Just shy of one hundred and eighty three years after she was murdered at the Duffy’s Cut work site in Pennsylvania, the remains of Catherine Burns will be returned to her native Co. Tyrone for commemoration and burial.
In 1832, Burns, a widow at the age of 29, immigrated to America with her father-in-law, laborer John Burns, on board the ship John Stamp. After two trying months at sea, they arrived in Philadelphia on June 23, 1832.
Catherine was one of 70 residents of Tyrone among the 160 passengers to leave for a new life in the new world. Within eight weeks of their arrival, Catherine and John disappeared from the historic record.
They were among the 57 Irish laborers hired by Irish-born railroad contractor Philip Duffy to build mile 59 of the Philadelphia and Columbia Railroad, a worksite that would become known as Duffy's Cut and, over a century later, famous for its tragic and mysterious past.
By the end of August 1832, all 57 workers, Catherine included, were dead. Some perished due to a cholera outbreak that swept the work site, but most were murdered before they had a chance to succumb to the disease.
They were forgotten, buried in a mass grave, for over 100 years. The site and its story have been brought to light over the past 12 years by brothers Frank and William Watson, a Lutheran minister and a historian at Immaculata University. The Watson brothers, along with their colleague Earl Schandelmeier, founded the Duffy’s Cut Project in 2002. Since then the Duffy’s Cut Project team has worked to excavate the site, identify any remains, determine the causes of death, and secure funding for the project’s continued work.
As Frank Watson explained, “All of those recovered to this date were murdered by blunt force trauma, and one was both axed and shot in the head. None of the murdered show defensive wounds, indicating that they may have been tied up prior to being murdered.
“Among the six recovered at Duffy's Cut was the first man found, 18-year-old John Ruddy from Donegal, who was reinterred at Holy Family Cemetery in Ardara, County Donegal on March 2, 2013.
The other five men were buried at West Laurel Hill Cemetery in Bala Cynwyd on March 9, 2012.
“The last person recovered at Duffy's Cut in the summer of 2010 was a woman aged to around 30 years of age by our physical anthropologist, Dr. Janet Monge of the University of Pennsylvania Museum. This woman's remains showed that she was used to heavy labor, similar to the men buried alongside of her in the 1832 railroad fill. She suffered perimortem (at the time of death) blunt force trauma to her head, as did the men (they were beaten to death).”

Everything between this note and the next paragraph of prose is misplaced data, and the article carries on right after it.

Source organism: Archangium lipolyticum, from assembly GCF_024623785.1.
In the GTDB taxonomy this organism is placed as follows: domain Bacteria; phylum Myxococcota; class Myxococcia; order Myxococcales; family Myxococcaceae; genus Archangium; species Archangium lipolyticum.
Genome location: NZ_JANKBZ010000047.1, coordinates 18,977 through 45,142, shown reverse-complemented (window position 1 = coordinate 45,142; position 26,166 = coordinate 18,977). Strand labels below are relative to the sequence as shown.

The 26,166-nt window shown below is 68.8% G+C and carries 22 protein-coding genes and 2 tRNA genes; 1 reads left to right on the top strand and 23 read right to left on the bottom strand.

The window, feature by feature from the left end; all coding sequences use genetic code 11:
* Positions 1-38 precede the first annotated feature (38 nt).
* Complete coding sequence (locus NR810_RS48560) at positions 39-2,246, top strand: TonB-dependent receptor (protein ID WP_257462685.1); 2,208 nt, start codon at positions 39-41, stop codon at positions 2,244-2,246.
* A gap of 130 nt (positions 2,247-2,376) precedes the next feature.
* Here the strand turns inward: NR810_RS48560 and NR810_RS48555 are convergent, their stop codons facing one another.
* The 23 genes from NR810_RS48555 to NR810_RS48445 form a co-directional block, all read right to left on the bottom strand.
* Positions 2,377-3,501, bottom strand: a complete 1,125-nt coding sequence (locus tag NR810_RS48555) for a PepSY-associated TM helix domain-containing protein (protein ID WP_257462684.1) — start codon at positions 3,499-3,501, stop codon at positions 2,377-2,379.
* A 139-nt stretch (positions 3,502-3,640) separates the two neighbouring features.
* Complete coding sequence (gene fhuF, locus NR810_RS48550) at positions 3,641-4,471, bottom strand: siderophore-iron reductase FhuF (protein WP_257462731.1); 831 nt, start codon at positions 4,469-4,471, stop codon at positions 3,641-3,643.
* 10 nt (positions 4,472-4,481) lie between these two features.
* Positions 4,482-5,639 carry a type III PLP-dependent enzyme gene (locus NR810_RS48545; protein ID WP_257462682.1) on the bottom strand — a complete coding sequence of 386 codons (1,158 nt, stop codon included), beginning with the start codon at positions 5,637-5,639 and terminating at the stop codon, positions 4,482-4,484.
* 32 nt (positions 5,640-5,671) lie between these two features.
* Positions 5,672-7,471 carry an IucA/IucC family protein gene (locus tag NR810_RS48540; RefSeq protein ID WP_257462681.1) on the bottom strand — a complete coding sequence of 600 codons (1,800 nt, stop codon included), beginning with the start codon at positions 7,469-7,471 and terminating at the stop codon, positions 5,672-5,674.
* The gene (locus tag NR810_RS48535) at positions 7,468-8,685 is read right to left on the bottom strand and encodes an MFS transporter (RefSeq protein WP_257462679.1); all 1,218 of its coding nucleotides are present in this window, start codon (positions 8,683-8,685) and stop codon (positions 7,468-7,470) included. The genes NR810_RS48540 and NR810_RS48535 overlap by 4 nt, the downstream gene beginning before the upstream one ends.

IrishCentral last reported on the intentions to return Catherine home to Co. Tyrone in March, and just this week Watson was delighted to confirm that the plans are now in place, thanks to funds raised by the project coordinators and the Philadelphia Irish community.
Her remains will be buried with a full funeral mass on Sunday, July 19, 2015, at 12:30 pm, at the Clonoe parish, near Coalisland, Tyrone, with a burial immediately after in the church cemetery. Father Benny Fee will preside.
“We feel that there will be an historic bookend placed onto this part of the project, with Duffy's Cut graves in both Donegal and Tyrone,” Watson said. “As part of the journey to bury Catherine Burns, we plan on returning to Ardara to place a marker over the grave of John Ruddy, as well as over the grave of Catherine Burns after she is buried in Clonoe.”
And what of the other victims?
Watson said that he and the rest of the Duffy’s Cut Project team hope to continue the dig at Duffy's Cut, pending ongoing negotiations with Amtrak, who own the land.
It is their mission, he said, “to make the recovery of the rest of the Irish laborers buried there possible, and thus to tell the full story of those who lost their lives helping to build America.”